Just had my teeth called “brittle”…a polite dentist?

I had a rude awakening this week. I broke a tooth at lunch. So what? Some might say that there is nothing strange about that. I was eating yoghurt!!! That is like breaking a tooth on pulp. I was not chewing on a stake or a nut, but soft gooey yoghurt. A trip to the dentist did nothing to bolster my ego. It seems that as we grow older our teeth become “brittle.” Actually I came up with the term because my German dentist had no clue how to say that my tooth had enough wear and tear and was falling apart. I wanted to spare him the embarrassment of him telling me that my teeth are old.  To pull or not to pull? That was his dilemma. He saved it. Well, he was smiling from ear to ear as he gave me the news that we could save the tooth especially after it had been worked on recently (two root canals) and a 40+ year old filling replaced.

I never thought that this visit to the dentist would bring me close to what I probably must anticipate later in life. Brittle teeth. I take care of my teeth and floss till I drop, but I guess like any other part of our anatomy, if over used it will also diminish in its performance. I always somehow corelated teeth condition with youth. Old people lose their teeth, younger ones have a Colgate smile with all their teeth intact. Both my parents had false teeth in some location in their mouth. It was not a pretty sight looking at canines in a glass of water. They always seemed to float in a smile!

Is brittle teeth the next step to no teeth? I think my dentist saw my distress and “saved” my tooth. He went to work eagerly inside my mouth to save my tooth like Superman attempting to save Lois Lane. In half an hour my tooth was saved albeit brittle, and regained my dignity and a reprieve. If truth be told, it is a hollow reprieve because I cannot chomp on hard food any longer. But that is my secret. That is demotivating in itself because I always prided myself in being able to chew on hard crusts and hard apples like a warrior on the front. I put my energy into it. Now I am literally reduced to eating and chewing politely on pulp. How does one explain the brittle tooth syndrome without giving away the fact that age has now crept in one’s mouth? How am I going to explain eating soft food and pulp?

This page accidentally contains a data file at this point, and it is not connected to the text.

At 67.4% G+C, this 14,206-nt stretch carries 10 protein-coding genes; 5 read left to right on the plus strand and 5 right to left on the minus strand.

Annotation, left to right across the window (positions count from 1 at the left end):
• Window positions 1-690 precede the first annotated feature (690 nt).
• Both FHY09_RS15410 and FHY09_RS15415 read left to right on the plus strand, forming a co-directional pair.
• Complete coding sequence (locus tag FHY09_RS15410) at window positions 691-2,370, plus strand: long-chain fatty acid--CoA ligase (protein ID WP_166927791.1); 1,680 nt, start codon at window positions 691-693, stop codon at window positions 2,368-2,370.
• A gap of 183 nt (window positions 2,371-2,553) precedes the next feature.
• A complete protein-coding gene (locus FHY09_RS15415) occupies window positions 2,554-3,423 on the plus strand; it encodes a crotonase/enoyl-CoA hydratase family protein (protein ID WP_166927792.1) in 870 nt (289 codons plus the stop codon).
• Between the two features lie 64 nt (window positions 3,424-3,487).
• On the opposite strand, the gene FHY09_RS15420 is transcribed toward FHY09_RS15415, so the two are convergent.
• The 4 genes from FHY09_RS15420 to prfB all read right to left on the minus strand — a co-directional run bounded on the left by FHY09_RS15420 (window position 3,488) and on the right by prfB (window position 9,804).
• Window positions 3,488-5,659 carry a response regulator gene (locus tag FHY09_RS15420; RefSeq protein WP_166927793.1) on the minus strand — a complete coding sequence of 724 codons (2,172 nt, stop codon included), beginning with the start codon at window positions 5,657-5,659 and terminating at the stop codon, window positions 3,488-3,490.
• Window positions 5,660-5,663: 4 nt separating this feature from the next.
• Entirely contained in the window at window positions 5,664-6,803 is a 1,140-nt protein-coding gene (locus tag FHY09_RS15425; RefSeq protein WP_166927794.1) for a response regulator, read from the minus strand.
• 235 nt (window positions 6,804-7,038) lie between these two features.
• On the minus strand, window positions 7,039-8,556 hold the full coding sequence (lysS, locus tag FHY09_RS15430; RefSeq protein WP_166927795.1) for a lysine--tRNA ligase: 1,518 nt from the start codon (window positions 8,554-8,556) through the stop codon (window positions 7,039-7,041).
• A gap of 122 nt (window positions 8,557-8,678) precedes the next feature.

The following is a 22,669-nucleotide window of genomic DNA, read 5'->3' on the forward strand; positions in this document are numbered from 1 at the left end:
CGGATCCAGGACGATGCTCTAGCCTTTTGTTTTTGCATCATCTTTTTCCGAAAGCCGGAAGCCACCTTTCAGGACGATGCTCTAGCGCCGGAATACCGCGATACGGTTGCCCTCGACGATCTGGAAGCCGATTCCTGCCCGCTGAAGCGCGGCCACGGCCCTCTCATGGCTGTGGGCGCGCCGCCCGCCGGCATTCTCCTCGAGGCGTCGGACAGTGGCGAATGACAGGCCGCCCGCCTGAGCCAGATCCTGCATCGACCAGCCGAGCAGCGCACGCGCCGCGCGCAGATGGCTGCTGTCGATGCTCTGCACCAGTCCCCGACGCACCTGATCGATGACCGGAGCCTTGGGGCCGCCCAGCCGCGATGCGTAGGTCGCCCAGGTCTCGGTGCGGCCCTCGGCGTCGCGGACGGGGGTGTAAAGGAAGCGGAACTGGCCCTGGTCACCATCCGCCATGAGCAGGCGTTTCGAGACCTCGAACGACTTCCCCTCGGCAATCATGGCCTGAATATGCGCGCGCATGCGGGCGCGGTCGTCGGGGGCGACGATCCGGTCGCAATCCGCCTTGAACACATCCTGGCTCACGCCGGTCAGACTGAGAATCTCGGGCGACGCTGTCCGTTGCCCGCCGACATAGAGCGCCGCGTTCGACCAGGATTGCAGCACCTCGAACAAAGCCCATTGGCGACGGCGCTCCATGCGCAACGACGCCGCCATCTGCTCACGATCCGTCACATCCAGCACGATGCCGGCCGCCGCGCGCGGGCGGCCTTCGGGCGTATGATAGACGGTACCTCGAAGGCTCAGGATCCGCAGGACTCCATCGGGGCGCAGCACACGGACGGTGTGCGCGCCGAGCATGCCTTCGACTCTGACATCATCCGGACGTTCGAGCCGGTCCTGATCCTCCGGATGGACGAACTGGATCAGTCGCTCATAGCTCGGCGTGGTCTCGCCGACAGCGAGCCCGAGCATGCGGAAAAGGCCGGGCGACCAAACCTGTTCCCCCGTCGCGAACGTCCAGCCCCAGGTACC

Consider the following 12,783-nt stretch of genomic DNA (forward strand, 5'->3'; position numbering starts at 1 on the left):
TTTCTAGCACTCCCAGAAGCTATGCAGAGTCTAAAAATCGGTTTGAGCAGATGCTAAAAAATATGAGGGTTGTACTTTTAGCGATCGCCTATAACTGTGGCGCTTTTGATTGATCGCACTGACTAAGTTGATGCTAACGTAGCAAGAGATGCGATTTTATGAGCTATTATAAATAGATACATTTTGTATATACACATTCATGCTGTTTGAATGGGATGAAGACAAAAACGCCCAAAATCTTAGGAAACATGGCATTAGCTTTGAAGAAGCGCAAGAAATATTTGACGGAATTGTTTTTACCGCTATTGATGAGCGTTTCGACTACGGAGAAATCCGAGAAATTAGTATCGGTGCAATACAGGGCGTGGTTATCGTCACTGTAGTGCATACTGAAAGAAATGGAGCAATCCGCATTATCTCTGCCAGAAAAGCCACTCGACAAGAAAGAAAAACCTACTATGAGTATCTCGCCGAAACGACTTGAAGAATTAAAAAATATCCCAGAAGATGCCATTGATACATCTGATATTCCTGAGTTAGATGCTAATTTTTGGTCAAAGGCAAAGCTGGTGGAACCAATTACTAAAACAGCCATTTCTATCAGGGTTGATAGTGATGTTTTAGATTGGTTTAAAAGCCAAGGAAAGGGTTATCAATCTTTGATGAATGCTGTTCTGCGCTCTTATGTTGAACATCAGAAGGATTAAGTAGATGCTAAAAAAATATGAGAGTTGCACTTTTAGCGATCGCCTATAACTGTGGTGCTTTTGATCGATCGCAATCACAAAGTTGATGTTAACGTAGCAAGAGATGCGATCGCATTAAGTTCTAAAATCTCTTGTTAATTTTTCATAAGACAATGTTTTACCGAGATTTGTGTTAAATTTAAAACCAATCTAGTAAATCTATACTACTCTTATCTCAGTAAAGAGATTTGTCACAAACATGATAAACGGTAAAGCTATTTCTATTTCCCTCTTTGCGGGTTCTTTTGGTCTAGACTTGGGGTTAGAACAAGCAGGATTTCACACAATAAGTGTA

I think that teeth are the final frontier to one’s perception of youth. A beautiful smile with gorgeous teeth adds years to one’s self esteem. Commercials for denture adhesive give false teeth a romantic aura to the reality that one’s mouth is now a benign cave that chews baby food. Middle-aged gray haired beautiful people are chomping down on a hard apple while horseback riding on a California beach. A deep sexy voice asks us mere viewers if we can tell which one of them has dentures; like we really give a damn. We all know that once we succumb to dentures there is no turning back, and glueing false teeth in place is hardly a romantic turn on.  Those in the commercial must have been paid well to be secure enough and advertise the fact that they are toothless.

At 97, my mother keeps her old false teeth in an equally old container with her name on it at the Home she is in. The container is protected like Fort Knox in case “someone steals them” as she so often says. Who wants your teeth ma? I just want to keep mine. Taking someone else’s teeth would never cross my mind, but then I am not 97…yet! I wonder if there is a trade-in for a brittle tooth? 

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